Software Finance and Tax Executives Council

November 25, 2002

Via Email

Jonathan G. Katz
U.S. Securities and Exchange Commission
450 Fifth Street, NW
Washington, DC 20549-0609

    Re: Comments on Proposed Rules Regarding Improper
    Influence on Conduct of Audits
    Release Nos. 34-46685; IC-25773; File No. S7-39-02

Dear Mr. Katz:

I write on behalf of the Software Finance and Tax Executives Council (SoFTEC) to comment on the Commission's proposed new rules regarding improper influence on the conduct of audits of public companies. In its discussion of the proposed rules, the Commission asks whether "the types of conduct that might constitute actions to fraudulently influence an auditor be set forth in the rules." As discussed below, SoFTEC believes that the final rules should not attempt to specify the types of conduct that might constitute actions to fraudulently induce an auditor.

SoFTEC is a national trade association providing software industry focused public policy advocacy in the ears of tax, finance and accounting. Many SoFTEC members are publicly traded and the proposed rules regarding the fraudulent inducement of auditors are of interest to them. The members seek to have their comments on the proposed rules voiced through this letter.

Section 303(a) of the Sarbanes-Oxley Act makes it unlawful, under such rules or regulations as the Commission shall promulgate, for an officer or director of a company to fraudulently influence an auditor in the conduct of an audit for the purpose of rendering the company's financial statements materially misleading. We believe that the operative word of the statutory mandate is "fraudulent." The term "fraudulent" is one of art and its meaning is well know to the common law. The hallmark of fraudulent conduct is scienter which requires some showing of corrupt intent on the part of the fraudulent actor.

The types of conduct that, when accompanied by scienter, rise to the level of fraud are myriad. Any attempt to catalog the various types of such conduct would be fruitless because, as the Commission recognizes, "[t]he facts and circumstances of each case, including the purpose of the conduct . . . , would be relevant to determining whether the conduct would violate the proposed rule. Thus, we think it would be a mistake for the proposed rules to offer any sort of list of the types of conduct that might be relevant in such an inquiry.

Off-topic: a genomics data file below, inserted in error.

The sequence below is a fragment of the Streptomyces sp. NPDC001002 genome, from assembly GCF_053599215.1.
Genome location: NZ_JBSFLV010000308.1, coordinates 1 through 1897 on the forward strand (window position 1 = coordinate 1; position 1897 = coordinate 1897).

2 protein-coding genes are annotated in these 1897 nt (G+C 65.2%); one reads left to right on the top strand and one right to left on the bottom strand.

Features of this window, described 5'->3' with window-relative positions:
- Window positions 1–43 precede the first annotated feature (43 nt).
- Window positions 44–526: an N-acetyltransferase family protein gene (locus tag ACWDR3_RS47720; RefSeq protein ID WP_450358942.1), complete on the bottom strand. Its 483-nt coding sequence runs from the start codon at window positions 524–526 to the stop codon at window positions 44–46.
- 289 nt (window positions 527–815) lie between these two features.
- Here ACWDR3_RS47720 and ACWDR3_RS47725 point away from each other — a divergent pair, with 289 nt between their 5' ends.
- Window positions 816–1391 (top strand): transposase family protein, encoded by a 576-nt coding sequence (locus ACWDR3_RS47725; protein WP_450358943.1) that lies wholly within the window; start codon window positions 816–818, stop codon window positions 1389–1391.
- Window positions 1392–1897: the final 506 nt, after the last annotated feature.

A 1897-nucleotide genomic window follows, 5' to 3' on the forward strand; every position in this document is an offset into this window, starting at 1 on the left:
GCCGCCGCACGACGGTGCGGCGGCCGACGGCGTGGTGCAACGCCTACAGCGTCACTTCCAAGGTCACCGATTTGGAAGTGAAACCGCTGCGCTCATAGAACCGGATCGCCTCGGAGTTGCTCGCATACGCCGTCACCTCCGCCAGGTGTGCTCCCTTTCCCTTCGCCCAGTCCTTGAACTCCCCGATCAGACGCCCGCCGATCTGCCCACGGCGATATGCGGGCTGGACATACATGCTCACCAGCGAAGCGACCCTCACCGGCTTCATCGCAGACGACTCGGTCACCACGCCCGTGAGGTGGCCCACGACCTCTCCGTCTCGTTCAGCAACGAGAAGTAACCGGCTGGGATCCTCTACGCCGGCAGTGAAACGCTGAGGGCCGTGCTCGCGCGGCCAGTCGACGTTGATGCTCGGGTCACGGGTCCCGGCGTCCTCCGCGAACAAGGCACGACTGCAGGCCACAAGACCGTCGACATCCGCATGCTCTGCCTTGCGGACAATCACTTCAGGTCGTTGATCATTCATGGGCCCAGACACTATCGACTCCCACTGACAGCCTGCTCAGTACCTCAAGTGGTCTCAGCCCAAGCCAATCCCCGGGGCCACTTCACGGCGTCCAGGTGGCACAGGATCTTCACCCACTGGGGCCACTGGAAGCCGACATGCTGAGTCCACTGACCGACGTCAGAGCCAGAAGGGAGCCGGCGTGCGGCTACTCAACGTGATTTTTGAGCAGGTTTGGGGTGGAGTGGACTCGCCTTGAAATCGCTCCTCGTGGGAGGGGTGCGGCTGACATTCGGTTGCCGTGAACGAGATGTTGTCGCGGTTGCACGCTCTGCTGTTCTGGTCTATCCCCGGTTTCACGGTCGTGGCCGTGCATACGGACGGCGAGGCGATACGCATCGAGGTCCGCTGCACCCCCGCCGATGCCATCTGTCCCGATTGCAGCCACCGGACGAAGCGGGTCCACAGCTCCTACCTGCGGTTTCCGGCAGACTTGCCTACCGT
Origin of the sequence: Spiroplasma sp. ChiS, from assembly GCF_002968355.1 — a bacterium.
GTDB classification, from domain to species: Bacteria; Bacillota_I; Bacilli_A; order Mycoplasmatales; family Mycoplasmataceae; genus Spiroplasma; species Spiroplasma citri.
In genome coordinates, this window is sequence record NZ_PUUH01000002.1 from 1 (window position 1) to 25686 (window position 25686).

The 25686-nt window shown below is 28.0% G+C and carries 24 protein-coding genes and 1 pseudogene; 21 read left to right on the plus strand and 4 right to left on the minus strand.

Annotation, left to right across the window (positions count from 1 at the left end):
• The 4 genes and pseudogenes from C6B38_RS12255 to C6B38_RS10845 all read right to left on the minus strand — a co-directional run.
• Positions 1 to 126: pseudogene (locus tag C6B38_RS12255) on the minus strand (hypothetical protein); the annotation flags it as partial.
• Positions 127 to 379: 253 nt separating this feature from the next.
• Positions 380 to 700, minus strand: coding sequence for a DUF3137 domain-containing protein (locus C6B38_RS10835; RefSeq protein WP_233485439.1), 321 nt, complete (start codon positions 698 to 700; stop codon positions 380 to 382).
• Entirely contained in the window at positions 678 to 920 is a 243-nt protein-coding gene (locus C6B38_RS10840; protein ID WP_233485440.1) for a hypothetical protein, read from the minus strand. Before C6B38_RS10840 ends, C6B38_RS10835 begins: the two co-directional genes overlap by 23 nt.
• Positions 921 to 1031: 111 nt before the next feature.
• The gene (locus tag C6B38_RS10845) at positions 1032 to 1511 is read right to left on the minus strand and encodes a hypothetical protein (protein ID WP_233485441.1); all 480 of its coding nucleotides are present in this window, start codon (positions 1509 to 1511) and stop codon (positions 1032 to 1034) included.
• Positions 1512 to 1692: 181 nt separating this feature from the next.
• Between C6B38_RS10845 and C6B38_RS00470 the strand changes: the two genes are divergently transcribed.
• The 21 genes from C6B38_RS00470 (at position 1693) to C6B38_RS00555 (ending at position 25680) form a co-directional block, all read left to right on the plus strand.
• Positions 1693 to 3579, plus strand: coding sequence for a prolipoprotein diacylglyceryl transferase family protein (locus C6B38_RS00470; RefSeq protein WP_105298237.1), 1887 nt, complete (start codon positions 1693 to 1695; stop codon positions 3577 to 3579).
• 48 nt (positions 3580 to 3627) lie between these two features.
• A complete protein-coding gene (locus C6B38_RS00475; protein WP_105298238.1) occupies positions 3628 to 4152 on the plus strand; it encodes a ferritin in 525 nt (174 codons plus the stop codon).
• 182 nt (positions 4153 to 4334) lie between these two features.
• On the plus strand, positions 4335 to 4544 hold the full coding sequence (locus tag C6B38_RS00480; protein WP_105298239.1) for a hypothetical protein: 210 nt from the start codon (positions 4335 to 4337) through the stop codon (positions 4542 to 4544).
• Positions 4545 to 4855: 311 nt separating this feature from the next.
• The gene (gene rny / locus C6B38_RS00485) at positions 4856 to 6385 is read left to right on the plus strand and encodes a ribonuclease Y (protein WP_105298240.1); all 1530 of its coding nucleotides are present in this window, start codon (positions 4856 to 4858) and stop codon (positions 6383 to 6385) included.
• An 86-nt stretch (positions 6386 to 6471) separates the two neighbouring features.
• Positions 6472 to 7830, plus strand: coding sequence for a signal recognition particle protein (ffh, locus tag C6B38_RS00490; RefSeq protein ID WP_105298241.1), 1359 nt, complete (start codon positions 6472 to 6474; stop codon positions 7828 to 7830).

There can be little question that offering bribes to an auditor as an inducement to cause corporate financial statement to be misleading would constitute fraudulent conduct because bribery connotes the presence of the requisite scienter. The same could be said of blackmail and the making of physical threats. We see little to be gained by including in the proposed rules as examples these obvious forms of fraudulent conduct.

We are particularly troubled by the proposal set forth in the discussion section of the proposed rules that would include in such a list of relevant types of conduct (1) the seeking to remove an audit partner because the partner objects to the accounting, and (2) providing an audit partner with inaccurate or misleading legal analysis. These types of conduct, in and of themselves, are not necessarily accompanied by the same indicia of scienter that accompany bribery, blackmail and physical threats. The person objecting to the to the audit partner's accounting might have a legitimate objection. Including such an example in the rule might chill legitimate debate regarding appropriate accounting. Similarly, if a corporate counsel provides a legal analysis that is misleading, there exists the possibility that the attorney was mislead or had relevant facts concealed from him or her. After all, fraudulent accounting practices frequently are accompanied by the concealment of relevant information. If the Commission includes these two provisions in the final rules, at a minimum, they should be modified to include appropriate scienter elements.

We also are concerned that the Commission's characterization of the proposed rules as "address[ing] the improper influence" of auditors may be construed as signaling the intent of the Commission to depart from the traditional scienter requirement and to impose a new lower standard. The statute itself speaks in terms of the use of "fraudulent influence" not merely "improper influence." SoFTEC believes that scienter should remain a requirement for showing fraudulent conduct and hopes that the Commission does not intend a lower standard in its proposed rules.

We hope you find these comments helpful in your deliberations in promulgating final rules in this area. I can be reached at (202) 331-9533 with any questions.

Respectfully submitted,

Mark E. Nebergall
Software Finance and Tax Executives Council